Egg and chips

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Egg and chips

Egg and chips is a popular working-class dish in the United Kingdom, consisting simply of chips served with fried eggs. Food writer Mary Cadogan says that "Egg and chips for me is a marriage made in heaven. Whenever I feel the need of a bit of comfort eating this is the dish I usually turn to."[1] Heston Blumenthal, owner of the Michelin star award-winning Fat Duck restaurant in Berkshire, wrote in The Guardian that "You can't get much more British a dish than fried egg and chips."[2]


Egg and chips is associated with a working-class diet, and one writer has even cited it as a dish which members of the middle classes might find 'shameful' in wanting.[3] In an article on moving from the working class to the middle class, a British journalist recounted that "There are things I grew up with that I still love—pub life, darts, egg and chips".[4] Jack Charlton, after playing in the World Cup-winning England football team in 1966, remarked: "We stopped the car for egg and chips in a transport cafe. We'd eaten nothing but the best food for weeks and I was dying for some ordinary grub."[5] The image of British people insisting on ordering egg and chips while on holiday abroad has also been used as a stereotype.[6]


In a study on the perceptions of social inequality of people in North West England, "Beer, fags, egg and chips" was highlighted by the researchers as an example of individual behaviour thought to be connected to poor health.[7]

In Tanzania, egg and chips—called chipsimayai locally—is sold by street vendors, and is associated with poor nutrition and hygiene.[8]

In popular culture[edit]

Egg and chips was a favourite of John Lennon

Egg and chips was John Lennon's favourite food. His Aunt Mimi would prepare it for him with a cup of tea.[9][10]

The dish features in art as well as in real life. Egg and chips occupies a pivotal moment in the suffocating life of a working-class Liverpool housewife in Shirley Valentine. "Because it's Thursday, Shirley knows that Joe expects steak and chips for his tea. He is getting egg and chips instead... But Joe ... is not pleased at his meatless meal. He pushes his plate into her lap. That settles it. Two weeks later he comes home and finds an empty house."[11]

In an episode from season 8 of Are You Being Served?, a store video featuring the face of Miss Brahms and the deep, sexy voice of Mr Grace's nurse attracts the attention of Lord Hirly, who invites Miss Brahms and her family to be his guests at the very posh Romano's restaurant. Captain Peacock and Mrs Slocombe stand in for Mr and Mrs Brahms, while Mr Humphries plays a bishop. On seeing the prices, Mrs Slocombe remarks that, on their wages, all they could afford would be egg and chips - but as Lord Hirly is footing the bill, they order pâté de foie gras, pheasant, guinea fowl, and venison. His Lordship does arrive but, alas, it was the nurse's low, sexy voice that attracted him - and she happens to be dining at the next table, so that's the end of Miss Brahms's upward mobility. Captain Peacock then calls over the waiter to request a slight change in their order: "Egg and chips four times, and a pot of tea." [12]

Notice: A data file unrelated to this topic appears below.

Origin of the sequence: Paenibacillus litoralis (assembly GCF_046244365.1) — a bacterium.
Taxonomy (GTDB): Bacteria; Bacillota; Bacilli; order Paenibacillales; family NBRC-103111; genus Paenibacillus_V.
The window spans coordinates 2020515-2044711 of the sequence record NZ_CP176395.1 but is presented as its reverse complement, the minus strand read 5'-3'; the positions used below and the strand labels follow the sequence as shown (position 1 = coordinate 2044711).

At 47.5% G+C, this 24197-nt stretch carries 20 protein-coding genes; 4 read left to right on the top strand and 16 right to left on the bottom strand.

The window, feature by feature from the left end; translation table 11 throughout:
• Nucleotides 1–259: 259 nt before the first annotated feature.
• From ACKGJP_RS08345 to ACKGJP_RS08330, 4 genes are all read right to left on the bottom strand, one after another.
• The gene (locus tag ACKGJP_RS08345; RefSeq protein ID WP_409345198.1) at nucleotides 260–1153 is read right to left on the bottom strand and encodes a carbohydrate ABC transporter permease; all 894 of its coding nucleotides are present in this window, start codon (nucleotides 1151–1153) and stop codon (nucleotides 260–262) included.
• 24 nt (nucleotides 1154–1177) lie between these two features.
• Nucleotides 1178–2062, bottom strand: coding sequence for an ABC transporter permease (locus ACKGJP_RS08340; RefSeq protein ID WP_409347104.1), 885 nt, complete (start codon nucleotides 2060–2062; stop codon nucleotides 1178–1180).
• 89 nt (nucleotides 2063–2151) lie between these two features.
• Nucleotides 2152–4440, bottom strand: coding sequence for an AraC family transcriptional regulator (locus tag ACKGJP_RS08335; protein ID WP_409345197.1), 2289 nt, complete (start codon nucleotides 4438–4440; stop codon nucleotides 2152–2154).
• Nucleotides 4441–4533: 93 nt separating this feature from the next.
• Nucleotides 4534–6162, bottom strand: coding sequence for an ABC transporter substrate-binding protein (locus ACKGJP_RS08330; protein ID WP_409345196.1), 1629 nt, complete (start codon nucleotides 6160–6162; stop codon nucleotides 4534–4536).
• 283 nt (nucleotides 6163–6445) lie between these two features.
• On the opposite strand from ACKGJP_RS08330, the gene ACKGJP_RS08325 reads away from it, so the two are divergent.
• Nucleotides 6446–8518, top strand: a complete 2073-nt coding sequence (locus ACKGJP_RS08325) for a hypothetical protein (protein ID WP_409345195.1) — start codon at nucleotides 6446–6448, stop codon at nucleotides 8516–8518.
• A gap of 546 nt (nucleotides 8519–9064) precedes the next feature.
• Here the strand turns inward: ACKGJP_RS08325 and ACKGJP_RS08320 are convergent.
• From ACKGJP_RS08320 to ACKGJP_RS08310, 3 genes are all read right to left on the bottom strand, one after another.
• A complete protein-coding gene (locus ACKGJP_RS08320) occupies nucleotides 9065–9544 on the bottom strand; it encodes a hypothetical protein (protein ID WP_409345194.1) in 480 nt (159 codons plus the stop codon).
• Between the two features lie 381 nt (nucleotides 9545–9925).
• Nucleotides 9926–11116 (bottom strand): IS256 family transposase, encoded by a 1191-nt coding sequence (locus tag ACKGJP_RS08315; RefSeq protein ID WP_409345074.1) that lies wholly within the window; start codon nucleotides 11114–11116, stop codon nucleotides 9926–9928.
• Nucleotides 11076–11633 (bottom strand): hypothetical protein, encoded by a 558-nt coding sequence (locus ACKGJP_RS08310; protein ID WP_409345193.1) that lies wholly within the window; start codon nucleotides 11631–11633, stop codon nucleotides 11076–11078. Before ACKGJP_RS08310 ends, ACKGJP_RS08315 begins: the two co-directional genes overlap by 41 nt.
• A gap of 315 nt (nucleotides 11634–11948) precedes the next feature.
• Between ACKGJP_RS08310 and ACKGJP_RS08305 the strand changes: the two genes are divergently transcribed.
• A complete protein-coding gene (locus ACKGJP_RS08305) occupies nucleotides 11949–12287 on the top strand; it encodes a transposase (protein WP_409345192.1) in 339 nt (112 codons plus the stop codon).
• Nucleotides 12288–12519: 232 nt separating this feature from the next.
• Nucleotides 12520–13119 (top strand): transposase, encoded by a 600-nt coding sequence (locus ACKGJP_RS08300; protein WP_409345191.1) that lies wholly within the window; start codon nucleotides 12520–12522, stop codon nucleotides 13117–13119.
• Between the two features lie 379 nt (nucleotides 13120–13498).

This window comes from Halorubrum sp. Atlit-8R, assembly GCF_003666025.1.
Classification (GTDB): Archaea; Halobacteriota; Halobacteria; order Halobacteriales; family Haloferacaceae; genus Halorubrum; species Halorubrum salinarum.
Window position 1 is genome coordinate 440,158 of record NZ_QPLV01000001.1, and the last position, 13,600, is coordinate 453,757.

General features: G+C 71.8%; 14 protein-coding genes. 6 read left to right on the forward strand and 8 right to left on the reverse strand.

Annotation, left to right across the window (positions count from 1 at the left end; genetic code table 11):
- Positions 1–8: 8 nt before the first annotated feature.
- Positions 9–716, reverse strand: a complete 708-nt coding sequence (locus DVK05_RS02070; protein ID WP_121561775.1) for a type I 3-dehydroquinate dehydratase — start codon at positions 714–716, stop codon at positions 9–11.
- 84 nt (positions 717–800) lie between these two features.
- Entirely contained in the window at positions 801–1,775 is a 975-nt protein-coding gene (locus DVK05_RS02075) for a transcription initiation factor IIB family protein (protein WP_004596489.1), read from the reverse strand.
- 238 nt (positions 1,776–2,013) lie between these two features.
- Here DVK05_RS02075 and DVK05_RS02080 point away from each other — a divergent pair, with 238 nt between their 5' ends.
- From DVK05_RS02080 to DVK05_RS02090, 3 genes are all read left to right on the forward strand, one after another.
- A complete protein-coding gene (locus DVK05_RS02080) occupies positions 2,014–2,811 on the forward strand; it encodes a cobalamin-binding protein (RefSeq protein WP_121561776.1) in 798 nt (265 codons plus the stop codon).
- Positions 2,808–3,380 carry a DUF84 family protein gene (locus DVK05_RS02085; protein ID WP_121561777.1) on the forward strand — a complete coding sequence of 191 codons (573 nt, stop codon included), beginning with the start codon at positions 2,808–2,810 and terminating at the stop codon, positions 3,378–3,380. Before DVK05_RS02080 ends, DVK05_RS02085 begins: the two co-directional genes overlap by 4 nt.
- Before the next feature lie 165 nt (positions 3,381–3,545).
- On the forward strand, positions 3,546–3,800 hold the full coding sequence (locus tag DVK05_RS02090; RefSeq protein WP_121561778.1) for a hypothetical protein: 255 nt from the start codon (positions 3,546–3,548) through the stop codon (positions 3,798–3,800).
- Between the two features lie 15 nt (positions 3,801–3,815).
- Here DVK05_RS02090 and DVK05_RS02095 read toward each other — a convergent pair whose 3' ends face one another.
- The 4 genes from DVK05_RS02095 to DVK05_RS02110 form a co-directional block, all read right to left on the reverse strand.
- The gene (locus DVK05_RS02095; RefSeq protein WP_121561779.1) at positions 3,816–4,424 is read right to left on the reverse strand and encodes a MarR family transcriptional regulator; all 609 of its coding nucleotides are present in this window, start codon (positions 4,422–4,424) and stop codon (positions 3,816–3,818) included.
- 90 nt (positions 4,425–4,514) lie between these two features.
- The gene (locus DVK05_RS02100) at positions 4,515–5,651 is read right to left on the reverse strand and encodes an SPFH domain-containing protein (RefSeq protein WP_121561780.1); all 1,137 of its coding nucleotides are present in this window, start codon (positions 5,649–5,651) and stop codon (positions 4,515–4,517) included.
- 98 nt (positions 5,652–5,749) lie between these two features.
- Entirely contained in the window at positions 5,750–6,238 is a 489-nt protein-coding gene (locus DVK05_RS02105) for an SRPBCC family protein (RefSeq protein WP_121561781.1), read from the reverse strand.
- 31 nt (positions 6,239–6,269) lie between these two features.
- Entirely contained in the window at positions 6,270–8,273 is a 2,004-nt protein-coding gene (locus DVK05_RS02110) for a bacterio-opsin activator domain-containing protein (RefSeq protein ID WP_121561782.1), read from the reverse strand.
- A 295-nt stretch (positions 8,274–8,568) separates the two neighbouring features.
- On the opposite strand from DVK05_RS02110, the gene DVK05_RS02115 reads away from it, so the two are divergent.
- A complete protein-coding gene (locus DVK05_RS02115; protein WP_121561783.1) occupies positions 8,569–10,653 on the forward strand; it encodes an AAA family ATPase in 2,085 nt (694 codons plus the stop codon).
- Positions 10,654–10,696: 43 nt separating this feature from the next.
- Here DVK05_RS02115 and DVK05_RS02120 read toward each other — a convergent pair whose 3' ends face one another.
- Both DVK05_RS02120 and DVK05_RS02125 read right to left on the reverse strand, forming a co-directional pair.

The dish's status as a cornerstone of authentic British cuisine is solidified by its regular inclusion in modern popular culture. It features regularly in television depictions of British life, such as the long-running soap series Coronation Street, where it constitutes part of recurring character Johnny "Doc" Docherty's infamous catch phrase, "You've just had your tea, Lesley - Egg and Chips!".[13] Egg and chips was also a favourite food for Tommies behind the lines on the Western Front during WW1, often washed down with cheap French wine 'plonk'.

See also[edit]


  1. ^ Cadogan, Mary (10 April 2008). "Egg and chips". Good Food blog. BBC. Archived from the original on 22 July 2011. Retrieved 2009-06-15.
  2. ^ Blumenthal, Heston (22 June 2002). "Good fry day". The Guardian. Retrieved 2009-06-15.
  3. ^ Lupton, Deborah (1996). Food, the Body and the Self (Illustrated, reprint ed.). SAGE. p. 97. ISBN 0-8039-7648-8.
  4. ^ Hopwood, Beverley (18 April 1996). "Class: For Sammy the difference between being working class and middle class was a university degree. For Mike, the difference was a few million quid. They discuss the experience of moving up a class with Beverley Hopwood". The Independent. Retrieved 2009-06-15.
  5. ^ "I celebrated after winning the World Cup by having egg and chips in a transport café". Evening Chronicle. 24 September 2002. Retrieved 2009-06-15.
  6. ^ Driscoll, Margarette (22 August 2004). "You'd better get used to the wet". The Sunday Times. London. Retrieved 2009-06-15.
  7. ^ Popay, Jennie; Bennett, Sharon; Thomas, Carol; Williams, Gareth; Gatrell, Anthony; Bostock, Lisa (2003). "Beyond `beer, fags, egg and chips'? Exploring lay understandings of social inequalities in health". Sociology of Health & Illness. Blackwell Publishing. 25 (1): 1–23. doi:10.1111/1467-9566.t01-1-00322.
  8. ^ Dickinson, Daniel (25 November 2003). "The battle for Tanzanian stomachs". BBC Africa Live!. BBC. Retrieved 2009-06-15.
  9. ^ Jenkins, Russell (28 March 2003). "Beat goes on in Lennon's childhood home". The Times. London. Retrieved 2009-06-15.
  10. ^ The kitchen, The National Trust, accessed 16 June 2009.
  11. ^ Maddox, Brenda (12 February 1989). "Shirley Decides She's Had Enough". New York Times. Retrieved 2009-06-15.
  12. ^ "Season 8 images". Retrieved 2009-06-15.
  13. ^ Coronation Street, 11 May 2012, Johnny Doc (Tony Hirst) deploys his catchphrase.